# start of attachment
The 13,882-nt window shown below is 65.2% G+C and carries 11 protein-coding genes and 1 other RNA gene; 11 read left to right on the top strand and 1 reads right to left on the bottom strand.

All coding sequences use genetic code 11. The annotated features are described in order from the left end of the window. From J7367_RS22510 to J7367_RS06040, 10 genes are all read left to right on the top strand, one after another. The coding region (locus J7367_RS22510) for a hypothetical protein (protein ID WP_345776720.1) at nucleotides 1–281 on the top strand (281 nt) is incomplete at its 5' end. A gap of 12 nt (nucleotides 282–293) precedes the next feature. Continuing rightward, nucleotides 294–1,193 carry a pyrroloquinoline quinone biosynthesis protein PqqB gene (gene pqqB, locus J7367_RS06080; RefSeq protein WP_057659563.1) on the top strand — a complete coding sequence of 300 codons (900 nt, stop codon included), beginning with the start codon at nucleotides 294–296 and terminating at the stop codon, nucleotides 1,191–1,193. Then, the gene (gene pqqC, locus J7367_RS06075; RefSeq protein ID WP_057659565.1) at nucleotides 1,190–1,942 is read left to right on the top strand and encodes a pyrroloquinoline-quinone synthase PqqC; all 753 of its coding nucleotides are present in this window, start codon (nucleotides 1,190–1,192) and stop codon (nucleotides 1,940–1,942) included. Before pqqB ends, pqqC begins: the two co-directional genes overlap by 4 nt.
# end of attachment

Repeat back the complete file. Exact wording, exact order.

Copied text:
The 13,882-nt window shown below is 65.2% G+C and carries 11 protein-coding genes and 1 other RNA gene; 11 read left to right on the top strand and 1 reads right to left on the bottom strand.

All coding sequences use genetic code 11. The annotated features are described in order from the left end of the window. From J7367_RS22510 to J7367_RS06040, 10 genes are all read left to right on the top strand, one after another. The coding region (locus J7367_RS22510) for a hypothetical protein (protein ID WP_345776720.1) at nucleotides 1–281 on the top strand (281 nt) is incomplete at its 5' end. A gap of 12 nt (nucleotides 282–293) precedes the next feature. Continuing rightward, nucleotides 294–1,193 carry a pyrroloquinoline quinone biosynthesis protein PqqB gene (gene pqqB, locus J7367_RS06080; RefSeq protein WP_057659563.1) on the top strand — a complete coding sequence of 300 codons (900 nt, stop codon included), beginning with the start codon at nucleotides 294–296 and terminating at the stop codon, nucleotides 1,191–1,193. Then, the gene (gene pqqC, locus J7367_RS06075; RefSeq protein ID WP_057659565.1) at nucleotides 1,190–1,942 is read left to right on the top strand and encodes a pyrroloquinoline-quinone synthase PqqC; all 753 of its coding nucleotides are present in this window, start codon (nucleotides 1,190–1,192) and stop codon (nucleotides 1,940–1,942) included. Before pqqB ends, pqqC begins: the two co-directional genes overlap by 4 nt.